I’m less bullish on the off-road market. Construction looks set for some extended weakness on weaker non-residential activity and weaker municipal/local budgets for infrastructure projects. A federal stimulus would help, but it remains to be seen if one will come. With mining, original equipment orders have been weak, and with delays in permitting new mines, it may not be until 2022 until there’s real growth again.
On an encouraging note, the recently-announced supply agreement between Cummins and Navistar largely eliminates the risk of Cummins losing that business through the majority of the decade (two emissions cycles, which likely means 2027 or beyond). Traton announced that Navistar had terminated their engine development agreement, and Cummins will remain the preferred supplier of HD and MD engines to Navistar’s North American truck and bus business.
Also on the positive side, Cummins continues to build share in the Chinese market. While the company’s share is considerably lower than in North America – 15% blended for HD/MD, versus 33% HD and 80% MD share in North America – it is going up and there’s still plenty of potential upside over the coming years.
Hydrogen Is Going To Get More Attention
Hydrogen fuel cells have long been touted as a potential alternative to gasoline and diesel engines, but for decades, the engineering challenges have rendered them little more than theoretical options. That’s starting to change, and Cummins stands as a significant potential beneficiary. While Cummins has arguably underinvested in electrification (and Cummins management believes that electrification will be slower to penetrate its core markets), it has made some meaningful investments in fuel cells.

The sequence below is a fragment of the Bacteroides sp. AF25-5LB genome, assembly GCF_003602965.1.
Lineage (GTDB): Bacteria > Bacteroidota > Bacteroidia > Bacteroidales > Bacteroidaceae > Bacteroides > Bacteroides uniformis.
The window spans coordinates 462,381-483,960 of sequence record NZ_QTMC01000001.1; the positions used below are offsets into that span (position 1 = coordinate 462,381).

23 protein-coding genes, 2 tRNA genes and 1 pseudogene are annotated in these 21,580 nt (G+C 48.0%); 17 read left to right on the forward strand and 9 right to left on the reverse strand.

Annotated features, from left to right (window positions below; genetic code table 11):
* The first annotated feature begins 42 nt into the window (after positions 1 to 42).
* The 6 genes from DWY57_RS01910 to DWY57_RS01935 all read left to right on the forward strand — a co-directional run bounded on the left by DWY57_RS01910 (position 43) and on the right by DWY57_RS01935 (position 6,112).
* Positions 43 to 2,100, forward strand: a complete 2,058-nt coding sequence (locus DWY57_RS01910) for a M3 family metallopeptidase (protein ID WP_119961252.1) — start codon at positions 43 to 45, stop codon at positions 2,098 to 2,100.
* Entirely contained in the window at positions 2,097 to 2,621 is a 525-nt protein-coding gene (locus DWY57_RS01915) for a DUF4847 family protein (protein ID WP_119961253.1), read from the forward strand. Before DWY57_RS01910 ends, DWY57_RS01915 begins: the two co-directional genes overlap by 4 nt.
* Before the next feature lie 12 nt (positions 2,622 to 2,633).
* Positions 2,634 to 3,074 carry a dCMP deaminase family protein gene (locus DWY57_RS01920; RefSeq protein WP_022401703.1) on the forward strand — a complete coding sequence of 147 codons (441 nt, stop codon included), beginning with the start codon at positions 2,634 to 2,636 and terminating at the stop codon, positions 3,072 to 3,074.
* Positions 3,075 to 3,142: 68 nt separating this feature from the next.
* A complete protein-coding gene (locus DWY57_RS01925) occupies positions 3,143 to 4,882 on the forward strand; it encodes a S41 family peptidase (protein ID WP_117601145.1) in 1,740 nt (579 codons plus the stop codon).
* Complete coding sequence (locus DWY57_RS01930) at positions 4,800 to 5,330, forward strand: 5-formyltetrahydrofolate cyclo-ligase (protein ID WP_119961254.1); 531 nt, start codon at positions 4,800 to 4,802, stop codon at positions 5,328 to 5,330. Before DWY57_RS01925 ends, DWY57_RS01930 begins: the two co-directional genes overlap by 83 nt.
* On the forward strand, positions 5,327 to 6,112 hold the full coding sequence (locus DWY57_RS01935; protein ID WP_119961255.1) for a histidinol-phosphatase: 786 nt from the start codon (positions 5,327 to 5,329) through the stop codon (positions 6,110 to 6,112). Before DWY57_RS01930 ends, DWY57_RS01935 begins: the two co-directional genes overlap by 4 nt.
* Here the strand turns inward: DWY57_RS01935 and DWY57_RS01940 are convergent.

Two trains powered by Cummins-supplied fuel cells recently completed 18-month trials in Europe and apparently the operator plans to introduce more than 40 such trains in 2022. Cummins will also be hosting a “Hydrogen Day” for analysts and investors on November 16 to discuss its portfolio and opportunities in more detail.
What interests me most about hydrogen fuel cells now is that it seems like the market is very close to economically viable “green hydrogen.” Hydrogen has traditionally been produced from natural gas or from hydrocarbon-powered electrolysis, neither of which really help the climate/carbon footprint much. Now, though, there are more efficient electrolyzers available, and the falling cost of wind energy raises the possibility that clean hydrogen could be produced at an economically-viable price.